The Rockefeller name is synonymous with big business in the USA, and has been over a considerable period of time, ranking alongside Carnegie and perhaps Rothschild in wealth – the former also as a similarly self-made billionaire family, the latter also because of assumed similar Germanic roots. The rising force in the family was John D. Rockefeller in the second half of the 19th century, virtually monopolising the burgeoning oil industry in the US and worldwide at the time, and leaving a legacy taken up by his descendents over the last 100 years, and hence either envied, respected or feared because ‘money talks’, and therefore has influence.
The Rockefellers did indeed originate in what is now Germany, from Fahr in the Rhineland. Johann Peter migrated to the USA in 1723 and settled in New Jersey, soon after altering the surname spelling from Rockenfeller or Rockenfelder. The family were farmers, and remained so until John D.’s father William, who worked in various jobs such as lumberman, and selling so-called elixirs, and whose checkered career included bigamy, name changing, and frequent moves around the US and Canada. Clearly, he was no billionaire, and in fact John D. refused to recognise him at all for many years, as having brought shame to the family of the, later, richest man in the world.
John D. was born in 1839 – he studied bookkeeping and then accountancy, before selling produce and other foodstuffs, making sufficient money so that, with partner Maurice B. Clark, Samuel Andrews and Clark’s two brothers, in 1863 he was able to build an oil refinery, early on spotting the potential of the resource. John D. subsequently bought-out the Clarks, and when his brother William built another refinery, the company Rockefeller, Andrews and Flagler was formed.
John D. was the businessman behind the venture – although he maintained that wife Laura was the real brain behind all business decisions – and steadily bought-up the oil-producing areas, built refineries as necessary, and controlled the methods of distribution, particularly the railways. In 1870, Standard Oil was formed, and by 1872 Rockefeller effectively had control of 90% of oil production, refining and distribution in the US, and actually in the world at that time. Despite anti-monopoly laws subsequently enacted by many US states, Rockefeller’s tough business dealings and his adaption of his operations legally circumvented these barriers. Kerosene was eventually replaced by gasoline, natural gas was marketed, and coal and iron ore mined – John D. was careful to maintain overall control of the companies and trusts.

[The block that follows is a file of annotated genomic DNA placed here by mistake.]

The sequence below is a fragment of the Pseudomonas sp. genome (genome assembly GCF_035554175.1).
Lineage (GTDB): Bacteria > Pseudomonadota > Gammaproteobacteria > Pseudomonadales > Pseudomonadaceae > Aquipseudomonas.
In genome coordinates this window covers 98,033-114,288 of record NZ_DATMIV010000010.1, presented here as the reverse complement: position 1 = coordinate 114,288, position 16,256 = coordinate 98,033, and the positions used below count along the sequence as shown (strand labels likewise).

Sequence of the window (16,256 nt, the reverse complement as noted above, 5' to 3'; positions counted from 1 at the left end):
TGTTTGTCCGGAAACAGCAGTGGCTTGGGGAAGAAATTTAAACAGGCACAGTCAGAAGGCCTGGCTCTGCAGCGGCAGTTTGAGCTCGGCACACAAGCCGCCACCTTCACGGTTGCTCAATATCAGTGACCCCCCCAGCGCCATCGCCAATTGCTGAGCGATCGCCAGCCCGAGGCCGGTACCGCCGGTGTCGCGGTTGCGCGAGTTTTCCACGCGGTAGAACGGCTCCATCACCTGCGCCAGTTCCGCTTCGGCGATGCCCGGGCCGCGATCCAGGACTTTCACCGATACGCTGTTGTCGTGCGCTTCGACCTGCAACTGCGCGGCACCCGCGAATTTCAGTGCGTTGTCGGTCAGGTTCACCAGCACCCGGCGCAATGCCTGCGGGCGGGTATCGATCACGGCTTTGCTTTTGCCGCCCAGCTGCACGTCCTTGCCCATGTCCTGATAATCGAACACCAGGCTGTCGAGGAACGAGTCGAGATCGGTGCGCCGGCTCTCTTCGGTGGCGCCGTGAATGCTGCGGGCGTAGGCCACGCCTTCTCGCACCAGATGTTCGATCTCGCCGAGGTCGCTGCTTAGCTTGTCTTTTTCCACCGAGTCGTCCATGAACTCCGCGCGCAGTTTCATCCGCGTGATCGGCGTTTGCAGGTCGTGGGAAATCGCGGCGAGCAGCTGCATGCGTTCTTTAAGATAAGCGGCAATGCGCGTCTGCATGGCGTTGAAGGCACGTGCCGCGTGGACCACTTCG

Specifically, through maintaining an effective monopoly of the oil business, Rockefeller had now amassed a considerable fortune. At one time his wealth represented more than 1.5% of the US economy, around $25 billion, and he was the richest person not only in the US but in the top three in the world. His thoughts turned to retirement and philanthropy; despite his ruthless business methods, Rockefeller had always contributed to charities. In particular, he was at the forefront of medical research, and he founded or donated to as many as 70 educational institutions.
John D. Sr died in 1937, and his only son John D. Jr – known as Junior – assumed nominal control of the family fortune. Male members of the family have remained ostensibly in control of finances, although under the auspices of the 1934 Trust, and the 1952 Trust; all have been managed professionally. Junior’s particular divergent interest was to be in banking, as he had been given 10% of Equitable Trust Company stock by his father, which was subsequently subsumed into Chase National Bank, of which he was the largest shareholder, albeit at just 4% but it was the largest bank in the world at the time. Subsequent mergers with the Manhattan Company(1955) and then JP Morgan(2000) brought it to its current status as JP Morgan Chase, one of the four big banks in the US with assets in 2016 approaching $3 trillion.